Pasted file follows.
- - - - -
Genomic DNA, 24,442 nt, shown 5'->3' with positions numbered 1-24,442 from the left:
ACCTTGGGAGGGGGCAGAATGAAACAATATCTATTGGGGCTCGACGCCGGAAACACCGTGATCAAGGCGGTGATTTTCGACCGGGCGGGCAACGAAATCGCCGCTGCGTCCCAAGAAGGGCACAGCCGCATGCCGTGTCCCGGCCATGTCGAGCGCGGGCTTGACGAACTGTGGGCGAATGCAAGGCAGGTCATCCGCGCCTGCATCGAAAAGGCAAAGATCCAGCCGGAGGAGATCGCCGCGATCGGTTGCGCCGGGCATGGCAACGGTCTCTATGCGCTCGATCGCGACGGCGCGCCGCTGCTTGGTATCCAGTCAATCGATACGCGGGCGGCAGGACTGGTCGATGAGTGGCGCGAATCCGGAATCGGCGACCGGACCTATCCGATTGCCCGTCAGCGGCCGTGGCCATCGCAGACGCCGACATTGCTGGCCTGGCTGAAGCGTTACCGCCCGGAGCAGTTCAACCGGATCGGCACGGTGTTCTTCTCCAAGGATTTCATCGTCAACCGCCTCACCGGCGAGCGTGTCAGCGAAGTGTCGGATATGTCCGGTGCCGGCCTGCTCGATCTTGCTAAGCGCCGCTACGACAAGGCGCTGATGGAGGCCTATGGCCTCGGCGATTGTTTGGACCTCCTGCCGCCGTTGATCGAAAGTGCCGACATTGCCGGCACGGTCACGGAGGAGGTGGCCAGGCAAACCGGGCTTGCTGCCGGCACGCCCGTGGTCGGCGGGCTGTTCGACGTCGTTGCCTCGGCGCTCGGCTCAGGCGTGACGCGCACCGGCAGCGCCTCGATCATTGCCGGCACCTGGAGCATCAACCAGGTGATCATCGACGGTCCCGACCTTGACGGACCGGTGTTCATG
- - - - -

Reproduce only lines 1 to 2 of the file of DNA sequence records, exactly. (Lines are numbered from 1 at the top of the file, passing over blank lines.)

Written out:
Genomic DNA, 24,442 nt, shown 5'->3' with positions numbered 1-24,442 from the left:
ACCTTGGGAGGGGGCAGAATGAAACAATATCTATTGGGGCTCGACGCCGGAAACACCGTGATCAAGGCGGTGATTTTCGACCGGGCGGGCAACGAAATCGCCGCTGCGTCCCAAGAAGGGCACAGCCGCATGCCGTGTCCCGGCCATGTCGAGCGCGGGCTTGACGAACTGTGGGCGAATGCAAGGCAGGTCATCCGCGCCTGCATCGAAAAGGCAAAGATCCAGCCGGAGGAGATCGCCGCGATCGGTTGCGCCGGGCATGGCAACGGTCTCTATGCGCTCGATCGCGACGGCGCGCCGCTGCTTGGTATCCAGTCAATCGATACGCGGGCGGCAGGACTGGTCGATGAGTGGCGCGAATCCGGAATCGGCGACCGGACCTATCCGATTGCCCGTCAGCGGCCGTGGCCATCGCAGACGCCGACATTGCTGGCCTGGCTGAAGCGTTACCGCCCGGAGCAGTTCAACCGGATCGGCACGGTGTTCTTCTCCAAGGATTTCATCGTCAACCGCCTCACCGGCGAGCGTGTCAGCGAAGTGTCGGATATGTCCGGTGCCGGCCTGCTCGATCTTGCTAAGCGCCGCTACGACAAGGCGCTGATGGAGGCCTATGGCCTCGGCGATTGTTTGGACCTCCTGCCGCCGTTGATCGAAAGTGCCGACATTGCCGGCACGGTCACGGAGGAGGTGGCCAGGCAAACCGGGCTTGCTGCCGGCACGCCCGTGGTCGGCGGGCTGTTCGACGTCGTTGCCTCGGCGCTCGGCTCAGGCGTGACGCGCACCGGCAGCGCCTCGATCATTGCCGGCACCTGGAGCATCAACCAGGTGATCATCGACGGTCCCGACCTTGACGGACCGGTGTTCATG